History of ECFS

In 1878, The Ethical Culture Society, a non‐secular organization, under its founder and leader Felix Adler, established a free kindergarten called the Workingman’s School. Two years later, from its initial enrollment of eight students, the school had two grades, 51 students and a small teacher‐training unit. 

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Compelled by charity, idealism and pedagogy, Adler emphasized moral education, psychological development and integration of the creative and manual arts with academics.  The school, coeducational and integrated from the start, continues to serve a diverse population and strives to have that intentional diversity reflected in all programs.

In 1895, the Workingman’s School became the Ethical Culture School, and its management passed to a governing board of the Ethical Culture Society. In 1899, the school established a secondary program.

In 1904 the Ethical Culture School constructed a new building at 33 Central Park West which currently houses the Ethical Culture division, one of its two elementary programs. By the mid‐1920s, the school had outgrown its quarters and wanted to expand its vision for both primary and secondary education. In 1928, the Fieldston School, housing a secondary program in several buildings on a green and wooded campus, opened at its current location in the Riverdale section of the Bronx.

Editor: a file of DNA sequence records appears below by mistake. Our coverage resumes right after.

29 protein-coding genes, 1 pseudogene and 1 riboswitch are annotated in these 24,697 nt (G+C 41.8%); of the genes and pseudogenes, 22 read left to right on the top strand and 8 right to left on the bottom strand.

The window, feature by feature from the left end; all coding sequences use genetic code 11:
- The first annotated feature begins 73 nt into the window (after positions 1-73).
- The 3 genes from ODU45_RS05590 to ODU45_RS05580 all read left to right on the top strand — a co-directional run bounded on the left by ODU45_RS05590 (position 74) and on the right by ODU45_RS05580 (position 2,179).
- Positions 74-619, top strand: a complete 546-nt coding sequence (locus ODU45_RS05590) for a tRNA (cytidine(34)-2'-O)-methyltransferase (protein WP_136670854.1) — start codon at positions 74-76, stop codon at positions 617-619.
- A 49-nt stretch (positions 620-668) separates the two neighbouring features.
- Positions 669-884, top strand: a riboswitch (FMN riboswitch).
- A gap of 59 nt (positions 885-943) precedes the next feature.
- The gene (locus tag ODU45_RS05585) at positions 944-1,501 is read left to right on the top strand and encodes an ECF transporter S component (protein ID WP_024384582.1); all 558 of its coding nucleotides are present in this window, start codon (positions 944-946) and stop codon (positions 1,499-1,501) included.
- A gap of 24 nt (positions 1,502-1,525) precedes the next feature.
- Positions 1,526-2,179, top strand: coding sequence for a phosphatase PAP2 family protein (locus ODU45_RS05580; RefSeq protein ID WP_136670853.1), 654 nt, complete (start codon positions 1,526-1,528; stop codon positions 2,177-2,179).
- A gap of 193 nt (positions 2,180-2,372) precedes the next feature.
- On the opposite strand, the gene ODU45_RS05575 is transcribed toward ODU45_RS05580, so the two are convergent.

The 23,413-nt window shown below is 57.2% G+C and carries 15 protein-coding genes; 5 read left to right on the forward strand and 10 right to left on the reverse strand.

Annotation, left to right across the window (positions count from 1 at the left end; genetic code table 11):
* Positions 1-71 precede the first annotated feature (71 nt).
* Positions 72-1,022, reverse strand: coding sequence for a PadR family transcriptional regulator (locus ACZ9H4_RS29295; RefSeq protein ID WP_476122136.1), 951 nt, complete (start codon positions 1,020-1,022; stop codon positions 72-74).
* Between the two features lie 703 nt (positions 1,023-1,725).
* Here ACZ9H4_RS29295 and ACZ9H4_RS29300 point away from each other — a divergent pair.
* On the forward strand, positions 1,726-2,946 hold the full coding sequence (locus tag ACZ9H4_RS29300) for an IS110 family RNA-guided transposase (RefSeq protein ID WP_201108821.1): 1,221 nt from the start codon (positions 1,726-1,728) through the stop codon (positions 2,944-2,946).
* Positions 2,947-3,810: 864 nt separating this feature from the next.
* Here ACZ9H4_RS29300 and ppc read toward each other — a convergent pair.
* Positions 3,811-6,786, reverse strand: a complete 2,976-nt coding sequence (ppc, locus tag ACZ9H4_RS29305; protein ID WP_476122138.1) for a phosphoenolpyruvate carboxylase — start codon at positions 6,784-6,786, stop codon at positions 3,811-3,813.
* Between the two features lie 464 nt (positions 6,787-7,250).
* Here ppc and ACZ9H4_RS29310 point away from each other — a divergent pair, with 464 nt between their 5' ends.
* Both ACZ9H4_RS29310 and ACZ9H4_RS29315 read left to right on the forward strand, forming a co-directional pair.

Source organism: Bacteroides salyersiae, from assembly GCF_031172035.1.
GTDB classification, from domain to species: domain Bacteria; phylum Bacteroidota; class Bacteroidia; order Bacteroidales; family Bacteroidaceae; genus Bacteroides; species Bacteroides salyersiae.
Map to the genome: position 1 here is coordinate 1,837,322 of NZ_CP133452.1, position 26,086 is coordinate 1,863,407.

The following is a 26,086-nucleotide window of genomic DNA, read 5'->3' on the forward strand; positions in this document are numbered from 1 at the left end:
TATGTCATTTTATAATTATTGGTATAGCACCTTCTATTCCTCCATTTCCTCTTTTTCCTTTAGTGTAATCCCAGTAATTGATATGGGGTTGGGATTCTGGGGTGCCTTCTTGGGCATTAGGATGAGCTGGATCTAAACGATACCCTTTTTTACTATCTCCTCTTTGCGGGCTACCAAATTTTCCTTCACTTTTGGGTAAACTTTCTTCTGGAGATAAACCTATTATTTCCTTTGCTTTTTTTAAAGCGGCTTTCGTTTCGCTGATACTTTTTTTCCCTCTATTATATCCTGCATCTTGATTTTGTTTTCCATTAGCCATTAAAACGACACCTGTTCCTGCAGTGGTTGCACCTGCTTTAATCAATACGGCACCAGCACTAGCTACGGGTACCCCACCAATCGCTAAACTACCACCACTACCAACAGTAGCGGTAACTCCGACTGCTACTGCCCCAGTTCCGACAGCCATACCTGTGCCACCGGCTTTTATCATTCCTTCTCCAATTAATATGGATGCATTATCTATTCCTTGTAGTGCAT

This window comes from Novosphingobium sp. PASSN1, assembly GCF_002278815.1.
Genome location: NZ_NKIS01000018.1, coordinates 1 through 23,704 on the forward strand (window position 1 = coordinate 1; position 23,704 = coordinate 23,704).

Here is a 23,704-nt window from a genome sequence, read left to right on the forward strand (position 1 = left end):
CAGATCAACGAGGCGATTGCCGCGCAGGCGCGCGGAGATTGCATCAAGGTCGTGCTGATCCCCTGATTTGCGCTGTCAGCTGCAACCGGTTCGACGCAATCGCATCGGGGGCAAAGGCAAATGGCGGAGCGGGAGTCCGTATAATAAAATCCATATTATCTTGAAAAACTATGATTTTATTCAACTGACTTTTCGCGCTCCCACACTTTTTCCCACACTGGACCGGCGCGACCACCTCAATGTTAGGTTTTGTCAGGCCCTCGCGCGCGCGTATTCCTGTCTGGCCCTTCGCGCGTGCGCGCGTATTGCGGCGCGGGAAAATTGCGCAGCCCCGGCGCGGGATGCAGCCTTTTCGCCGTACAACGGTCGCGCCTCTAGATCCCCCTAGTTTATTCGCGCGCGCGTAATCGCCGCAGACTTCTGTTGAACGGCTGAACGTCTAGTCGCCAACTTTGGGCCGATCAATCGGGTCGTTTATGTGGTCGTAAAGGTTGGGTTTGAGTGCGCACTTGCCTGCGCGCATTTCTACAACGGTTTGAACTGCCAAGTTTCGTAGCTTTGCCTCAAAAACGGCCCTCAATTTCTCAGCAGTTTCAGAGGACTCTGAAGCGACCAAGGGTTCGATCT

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The Fieldston Lower School, the second elementary division, was established in 1933. In 1995, the New York Society for Ethical Culture voted to approve a legal separation of the School from the Society, defining a new affiliation as independent entities.

 

The Fieldston Middle School, comprised of grades 6‐8, opened in the fall of 2007 to serve the distinct developmental, social and intellectual needs of students in this demographic.